BURIED in an unmarked grave, orphans, widows, single mothers and unmarried women who died at Bendigo's St Aidan's Orphanage have long been forgotten. But a dedicated group hopes to honour their memories.
Fifty-three people were buried in the orphanage's grave at Bendigo Cemetery between 1907 and 1977.
Just one small plaque marked their resting place. Some people's names were misspelled. Two people interred were not mentioned at all.
But a small group from Bendigo honouring the people buried there by restoring the grave to create a fitting memorial.
St Aidan's Grave Restoration and Beautification Group chair Len Williams said the idea was to mark where each person lay, to show that they were individuals.
A large concrete slab with three tiers marked the grave of the orphanage for decades. But concreters have begun works to rip up the covering slab, which will be replaced by polished concrete, similarly tiered, overlaid with a memorial design.
About half of the people interred were over 70.
Mr Williams said St Aidan's gave care to the likes of single mothers, as well as orphaned children.
"These people would have had no other place to go, and they lived their whole lifetime [there]," Mr Williams said
The orphanage was set up by Sisters of the Good Shepherd from Melbourne's Abbotsford Convent in 1904, on 40 acres.
It was a refuge for women as well as children.
Memorial designer Lee Adams said a corten steel design would be laid over the concrete, like a sun with a focal point representing home and rays radiating to individual graves.
A stone wall will surround part of the grave so people can sit and reflect.
"It's really open to people who might have people buried here, or know something about St Aidan's," Mrs Adams said.
"It's of huge significance to Bendigo, the site."
Mrs Adams said each person's name, date of birth and death would sit above their burial place.
To create the final design Mrs Adams spoke to restoration group members, and reflected on the people buried.
"[It's] just representing that they were all somewhere together and that was sort of their home. Whatever happened, it's just recognising and honouring them, all those people," she said.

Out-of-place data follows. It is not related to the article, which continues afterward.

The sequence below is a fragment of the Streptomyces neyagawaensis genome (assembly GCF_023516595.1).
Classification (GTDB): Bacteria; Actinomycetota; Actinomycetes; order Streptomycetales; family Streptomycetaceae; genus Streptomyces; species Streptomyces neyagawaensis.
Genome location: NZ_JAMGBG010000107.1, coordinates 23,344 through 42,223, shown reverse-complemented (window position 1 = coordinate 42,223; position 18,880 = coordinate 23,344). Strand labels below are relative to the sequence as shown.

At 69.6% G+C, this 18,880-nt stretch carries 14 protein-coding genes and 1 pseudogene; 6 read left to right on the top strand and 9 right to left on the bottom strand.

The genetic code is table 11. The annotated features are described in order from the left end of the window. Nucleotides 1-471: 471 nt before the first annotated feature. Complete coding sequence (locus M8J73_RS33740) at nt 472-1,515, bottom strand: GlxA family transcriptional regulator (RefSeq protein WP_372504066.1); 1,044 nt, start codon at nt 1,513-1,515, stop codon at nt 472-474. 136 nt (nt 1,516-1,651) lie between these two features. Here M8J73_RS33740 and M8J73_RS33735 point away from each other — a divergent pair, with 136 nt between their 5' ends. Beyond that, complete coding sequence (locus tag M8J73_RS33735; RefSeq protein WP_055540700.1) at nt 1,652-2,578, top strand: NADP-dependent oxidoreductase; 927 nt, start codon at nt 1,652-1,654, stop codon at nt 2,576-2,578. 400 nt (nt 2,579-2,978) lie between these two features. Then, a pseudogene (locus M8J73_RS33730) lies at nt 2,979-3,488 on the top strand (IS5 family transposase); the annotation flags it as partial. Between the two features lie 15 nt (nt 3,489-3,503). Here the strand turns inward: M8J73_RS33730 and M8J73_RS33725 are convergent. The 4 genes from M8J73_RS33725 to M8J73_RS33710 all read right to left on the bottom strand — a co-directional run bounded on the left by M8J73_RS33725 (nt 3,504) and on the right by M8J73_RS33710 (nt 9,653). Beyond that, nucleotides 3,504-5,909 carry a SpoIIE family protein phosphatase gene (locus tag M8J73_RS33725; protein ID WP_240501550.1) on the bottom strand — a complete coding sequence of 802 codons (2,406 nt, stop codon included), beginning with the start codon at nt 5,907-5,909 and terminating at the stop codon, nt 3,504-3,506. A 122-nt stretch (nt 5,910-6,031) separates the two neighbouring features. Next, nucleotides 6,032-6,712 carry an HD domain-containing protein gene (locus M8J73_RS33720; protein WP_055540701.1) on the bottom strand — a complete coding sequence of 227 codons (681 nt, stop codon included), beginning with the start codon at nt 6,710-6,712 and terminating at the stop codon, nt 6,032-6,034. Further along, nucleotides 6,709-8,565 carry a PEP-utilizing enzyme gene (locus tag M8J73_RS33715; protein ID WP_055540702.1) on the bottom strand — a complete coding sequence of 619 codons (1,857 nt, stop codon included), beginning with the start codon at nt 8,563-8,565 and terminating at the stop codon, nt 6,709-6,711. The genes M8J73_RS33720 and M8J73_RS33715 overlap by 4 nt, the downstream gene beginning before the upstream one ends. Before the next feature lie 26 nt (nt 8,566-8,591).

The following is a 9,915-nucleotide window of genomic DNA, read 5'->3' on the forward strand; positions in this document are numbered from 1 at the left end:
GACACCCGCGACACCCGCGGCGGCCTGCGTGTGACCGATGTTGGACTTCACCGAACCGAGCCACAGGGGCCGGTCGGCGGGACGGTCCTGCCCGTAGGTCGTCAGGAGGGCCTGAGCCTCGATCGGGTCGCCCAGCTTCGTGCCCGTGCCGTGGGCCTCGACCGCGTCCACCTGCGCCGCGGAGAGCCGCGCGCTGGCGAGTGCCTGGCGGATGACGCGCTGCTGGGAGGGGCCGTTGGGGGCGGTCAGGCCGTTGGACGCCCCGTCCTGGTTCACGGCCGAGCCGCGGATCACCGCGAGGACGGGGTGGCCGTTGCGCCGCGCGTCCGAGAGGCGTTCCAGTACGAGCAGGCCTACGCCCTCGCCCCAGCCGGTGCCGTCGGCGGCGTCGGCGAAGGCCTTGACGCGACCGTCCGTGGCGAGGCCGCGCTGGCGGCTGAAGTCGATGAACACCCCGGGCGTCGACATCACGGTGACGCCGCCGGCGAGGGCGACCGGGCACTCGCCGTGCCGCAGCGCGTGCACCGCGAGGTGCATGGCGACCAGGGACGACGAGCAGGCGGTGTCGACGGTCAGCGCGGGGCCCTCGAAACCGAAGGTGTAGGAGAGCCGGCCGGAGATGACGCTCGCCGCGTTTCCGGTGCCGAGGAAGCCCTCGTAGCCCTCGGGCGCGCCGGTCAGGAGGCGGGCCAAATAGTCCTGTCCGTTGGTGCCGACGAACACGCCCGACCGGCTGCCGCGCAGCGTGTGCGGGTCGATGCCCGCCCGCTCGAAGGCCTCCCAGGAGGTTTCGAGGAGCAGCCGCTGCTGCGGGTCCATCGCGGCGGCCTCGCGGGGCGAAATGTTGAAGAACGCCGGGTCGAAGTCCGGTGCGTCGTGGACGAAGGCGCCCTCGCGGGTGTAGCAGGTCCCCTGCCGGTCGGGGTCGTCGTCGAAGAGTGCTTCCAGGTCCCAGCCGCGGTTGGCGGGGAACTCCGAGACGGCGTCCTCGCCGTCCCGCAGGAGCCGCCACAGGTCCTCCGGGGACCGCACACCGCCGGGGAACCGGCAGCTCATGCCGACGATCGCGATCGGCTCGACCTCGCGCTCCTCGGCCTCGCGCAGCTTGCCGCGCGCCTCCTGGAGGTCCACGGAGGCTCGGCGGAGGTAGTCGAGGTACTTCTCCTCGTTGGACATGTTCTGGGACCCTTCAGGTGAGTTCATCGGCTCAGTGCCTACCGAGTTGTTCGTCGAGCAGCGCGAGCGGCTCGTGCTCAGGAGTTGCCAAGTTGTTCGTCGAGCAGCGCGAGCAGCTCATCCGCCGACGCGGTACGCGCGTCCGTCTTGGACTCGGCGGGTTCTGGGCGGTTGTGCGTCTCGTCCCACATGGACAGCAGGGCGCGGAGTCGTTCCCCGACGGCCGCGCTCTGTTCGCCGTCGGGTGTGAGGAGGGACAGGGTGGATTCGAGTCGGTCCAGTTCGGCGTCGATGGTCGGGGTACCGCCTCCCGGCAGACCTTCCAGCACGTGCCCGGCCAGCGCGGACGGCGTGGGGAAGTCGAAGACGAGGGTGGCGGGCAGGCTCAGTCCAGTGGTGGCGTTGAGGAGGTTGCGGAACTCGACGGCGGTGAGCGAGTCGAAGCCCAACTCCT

"It was actually really emotional doing it, just thinking about all these people and what their lives would have been like back then. It was pretty amazing to be able to do it."
Researcher Kath Martin has pieced together a history of every person buried in the grave.
Mrs Martin searched cemetery records, undertakers' records and newspaper clippings to discover what she could about the lives of those buried.
Nurse Jean Lowrie was among those laid to rest in Bendigo Cemetery. Miss Lowrie was born in 1876, Kara Kara, south of St Arnaud.
She trained as a nurse in 1902, working in New Zealand, Western Australia and Queensland.
Miss Lowrie enlisted in 1915, serving in the Australian Army Nursing Service on board the RMS Kashgar. She returned to Australia in 1916.
After nursing in Queensland and Perth, she lived on Queen Street, Bendigo, from 1942.
Miss Lowrie entered the convent in 1947.
Mrs Martin makes sure the life details, names and dates, of those buried are correct.
"They varied in age from little babies right through to old ladies. So you've got to do something for them," Mrs Martin said.
"Same with everybody in the cemetery. They've got a name, they've got an individual headstone, they need to be recognised. They were people."
Mr Williams said the St Aidan's Grave Restoration and Beautification Group began with a thought, "Someone should do something".
Read more: Orphanage development gets go ahead
It was taken up by a small group of Bendigo residents, all passionate about the project.
They've met people whose families were buried there in the process.
It's taken about 18 months for the group to get everything ready to begin. They hoped to have the concrete slab poured by Friday.
The design work on the grave is likely to begin in 2020.
Mr Williams himself got involved after a lifetime seeing the iconic St Aidan's building loom over Kennington. He said it didn't seem right that residents there were forgotten in death like they had been in life.
"[The grave] looked like a car park, and not reflective of a whole lot of individuals being buried here," Mr Williams said.
"They're individuals, they're not just a group. They were a little bit probably forgotten in their day, the very fact that they were in an institution like that. Individuals disappeared as soon as they went into a big organisation.
"But we now can show some respect, to recognise them as individuals."
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